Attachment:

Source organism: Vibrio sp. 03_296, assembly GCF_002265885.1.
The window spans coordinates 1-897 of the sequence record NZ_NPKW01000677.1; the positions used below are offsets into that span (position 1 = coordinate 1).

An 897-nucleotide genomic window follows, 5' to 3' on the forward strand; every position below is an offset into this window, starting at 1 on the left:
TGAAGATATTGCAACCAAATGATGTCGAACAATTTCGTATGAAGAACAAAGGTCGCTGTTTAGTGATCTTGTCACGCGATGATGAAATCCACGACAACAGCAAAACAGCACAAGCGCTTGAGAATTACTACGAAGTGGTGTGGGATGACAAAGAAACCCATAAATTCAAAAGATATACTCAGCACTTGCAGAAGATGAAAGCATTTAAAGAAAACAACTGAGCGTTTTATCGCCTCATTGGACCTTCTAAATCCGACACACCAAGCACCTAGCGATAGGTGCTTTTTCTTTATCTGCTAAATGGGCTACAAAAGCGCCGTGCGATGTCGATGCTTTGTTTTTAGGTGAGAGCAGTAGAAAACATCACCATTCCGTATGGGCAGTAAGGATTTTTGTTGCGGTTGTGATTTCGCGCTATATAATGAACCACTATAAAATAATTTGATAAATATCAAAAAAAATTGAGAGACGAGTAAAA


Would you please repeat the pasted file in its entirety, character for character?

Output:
Source organism: Vibrio sp. 03_296, assembly GCF_002265885.1.
The window spans coordinates 1-897 of the sequence record NZ_NPKW01000677.1; the positions used below are offsets into that span (position 1 = coordinate 1).

An 897-nucleotide genomic window follows, 5' to 3' on the forward strand; every position below is an offset into this window, starting at 1 on the left:
TGAAGATATTGCAACCAAATGATGTCGAACAATTTCGTATGAAGAACAAAGGTCGCTGTTTAGTGATCTTGTCACGCGATGATGAAATCCACGACAACAGCAAAACAGCACAAGCGCTTGAGAATTACTACGAAGTGGTGTGGGATGACAAAGAAACCCATAAATTCAAAAGATATACTCAGCACTTGCAGAAGATGAAAGCATTTAAAGAAAACAACTGAGCGTTTTATCGCCTCATTGGACCTTCTAAATCCGACACACCAAGCACCTAGCGATAGGTGCTTTTTCTTTATCTGCTAAATGGGCTACAAAAGCGCCGTGCGATGTCGATGCTTTGTTTTTAGGTGAGAGCAGTAGAAAACATCACCATTCCGTATGGGCAGTAAGGATTTTTGTTGCGGTTGTGATTTCGCGCTATATAATGAACCACTATAAAATAATTTGATAAATATCAAAAAAAATTGAGAGACGAGTAAAA